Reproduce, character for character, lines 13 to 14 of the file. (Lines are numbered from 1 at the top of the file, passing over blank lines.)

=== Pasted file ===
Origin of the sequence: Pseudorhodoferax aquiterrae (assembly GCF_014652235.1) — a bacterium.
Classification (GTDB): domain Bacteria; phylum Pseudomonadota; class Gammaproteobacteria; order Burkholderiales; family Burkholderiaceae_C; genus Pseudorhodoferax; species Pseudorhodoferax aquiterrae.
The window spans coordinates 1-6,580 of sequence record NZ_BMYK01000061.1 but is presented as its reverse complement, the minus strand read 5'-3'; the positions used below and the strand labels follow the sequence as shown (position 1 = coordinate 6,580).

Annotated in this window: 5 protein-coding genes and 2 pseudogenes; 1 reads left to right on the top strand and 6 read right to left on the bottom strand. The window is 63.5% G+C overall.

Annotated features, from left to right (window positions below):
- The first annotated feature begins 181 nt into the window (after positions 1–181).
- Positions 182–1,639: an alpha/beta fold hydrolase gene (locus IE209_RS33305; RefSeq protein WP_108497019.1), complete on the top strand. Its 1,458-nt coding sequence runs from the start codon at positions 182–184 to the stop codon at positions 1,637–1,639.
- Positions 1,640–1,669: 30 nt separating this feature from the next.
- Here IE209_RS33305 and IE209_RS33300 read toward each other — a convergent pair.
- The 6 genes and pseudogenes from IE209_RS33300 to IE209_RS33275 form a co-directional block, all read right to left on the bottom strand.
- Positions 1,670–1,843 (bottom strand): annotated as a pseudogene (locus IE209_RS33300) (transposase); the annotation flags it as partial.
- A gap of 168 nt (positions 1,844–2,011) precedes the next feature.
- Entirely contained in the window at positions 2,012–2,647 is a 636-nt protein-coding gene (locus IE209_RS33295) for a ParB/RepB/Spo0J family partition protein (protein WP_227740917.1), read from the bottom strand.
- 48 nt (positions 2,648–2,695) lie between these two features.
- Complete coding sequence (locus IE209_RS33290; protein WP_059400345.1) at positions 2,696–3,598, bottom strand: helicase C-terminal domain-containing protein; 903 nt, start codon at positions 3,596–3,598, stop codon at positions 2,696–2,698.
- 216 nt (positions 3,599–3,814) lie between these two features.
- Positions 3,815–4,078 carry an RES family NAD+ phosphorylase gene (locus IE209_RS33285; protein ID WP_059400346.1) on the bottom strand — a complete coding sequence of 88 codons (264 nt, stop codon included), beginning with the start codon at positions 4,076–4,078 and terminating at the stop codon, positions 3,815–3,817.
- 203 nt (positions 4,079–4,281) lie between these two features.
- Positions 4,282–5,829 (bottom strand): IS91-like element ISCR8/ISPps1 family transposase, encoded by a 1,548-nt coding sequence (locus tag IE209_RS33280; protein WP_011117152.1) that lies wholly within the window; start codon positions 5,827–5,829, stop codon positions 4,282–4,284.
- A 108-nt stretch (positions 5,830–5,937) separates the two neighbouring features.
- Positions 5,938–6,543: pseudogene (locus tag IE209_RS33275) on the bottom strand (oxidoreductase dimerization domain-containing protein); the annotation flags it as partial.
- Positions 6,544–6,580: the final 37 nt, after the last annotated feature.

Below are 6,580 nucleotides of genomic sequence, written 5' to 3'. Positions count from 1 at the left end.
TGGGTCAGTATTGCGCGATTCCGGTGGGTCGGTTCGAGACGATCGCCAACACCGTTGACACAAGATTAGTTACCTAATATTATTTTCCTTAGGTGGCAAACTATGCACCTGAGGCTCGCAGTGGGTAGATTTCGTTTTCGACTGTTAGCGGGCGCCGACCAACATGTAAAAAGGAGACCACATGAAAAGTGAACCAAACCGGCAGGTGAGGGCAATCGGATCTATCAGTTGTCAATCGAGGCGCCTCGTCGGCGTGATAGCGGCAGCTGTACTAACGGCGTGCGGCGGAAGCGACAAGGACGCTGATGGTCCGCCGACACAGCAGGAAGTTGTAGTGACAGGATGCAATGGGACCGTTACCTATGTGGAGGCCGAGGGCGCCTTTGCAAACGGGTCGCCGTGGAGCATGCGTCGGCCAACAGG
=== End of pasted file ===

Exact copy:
- Entirely contained in the window at positions 2,012–2,647 is a 636-nt protein-coding gene (locus IE209_RS33295) for a ParB/RepB/Spo0J family partition protein (protein WP_227740917.1), read from the bottom strand.
- 48 nt (positions 2,648–2,695) lie between these two features.